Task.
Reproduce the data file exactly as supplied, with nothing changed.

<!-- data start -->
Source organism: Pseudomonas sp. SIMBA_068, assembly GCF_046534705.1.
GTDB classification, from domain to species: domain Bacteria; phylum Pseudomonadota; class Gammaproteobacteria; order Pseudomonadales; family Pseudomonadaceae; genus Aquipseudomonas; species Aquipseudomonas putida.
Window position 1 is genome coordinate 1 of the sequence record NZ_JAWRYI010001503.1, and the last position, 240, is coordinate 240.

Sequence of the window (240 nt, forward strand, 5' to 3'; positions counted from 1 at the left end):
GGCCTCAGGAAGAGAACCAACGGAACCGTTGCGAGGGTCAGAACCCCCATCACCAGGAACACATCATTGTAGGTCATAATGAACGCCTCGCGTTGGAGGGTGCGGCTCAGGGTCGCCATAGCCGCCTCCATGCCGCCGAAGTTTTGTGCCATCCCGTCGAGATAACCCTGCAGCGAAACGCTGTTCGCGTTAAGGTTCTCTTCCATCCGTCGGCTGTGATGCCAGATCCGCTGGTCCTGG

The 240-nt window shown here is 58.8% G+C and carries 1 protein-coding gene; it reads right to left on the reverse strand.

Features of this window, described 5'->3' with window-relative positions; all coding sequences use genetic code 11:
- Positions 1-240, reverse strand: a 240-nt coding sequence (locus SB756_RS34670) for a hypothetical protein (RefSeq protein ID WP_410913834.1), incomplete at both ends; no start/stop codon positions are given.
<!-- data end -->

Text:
Source organism: Pseudomonas sp. SIMBA_068, assembly GCF_046534705.1.
GTDB classification, from domain to species: domain Bacteria; phylum Pseudomonadota; class Gammaproteobacteria; order Pseudomonadales; family Pseudomonadaceae; genus Aquipseudomonas; species Aquipseudomonas putida.
Window position 1 is genome coordinate 1 of the sequence record NZ_JAWRYI010001503.1, and the last position, 240, is coordinate 240.

Sequence of the window (240 nt, forward strand, 5' to 3'; positions counted from 1 at the left end):
GGCCTCAGGAAGAGAACCAACGGAACCGTTGCGAGGGTCAGAACCCCCATCACCAGGAACACATCATTGTAGGTCATAATGAACGCCTCGCGTTGGAGGGTGCGGCTCAGGGTCGCCATAGCCGCCTCCATGCCGCCGAAGTTTTGTGCCATCCCGTCGAGATAACCCTGCAGCGAAACGCTGTTCGCGTTAAGGTTCTCTTCCATCCGTCGGCTGTGATGCCAGATCCGCTGGTCCTGG

The 240-nt window shown here is 58.8% G+C and carries 1 protein-coding gene; it reads right to left on the reverse strand.

Features of this window, described 5'->3' with window-relative positions; all coding sequences use genetic code 11:
- Positions 1-240, reverse strand: a 240-nt coding sequence (locus SB756_RS34670) for a hypothetical protein (RefSeq protein ID WP_410913834.1), incomplete at both ends; no start/stop codon positions are given.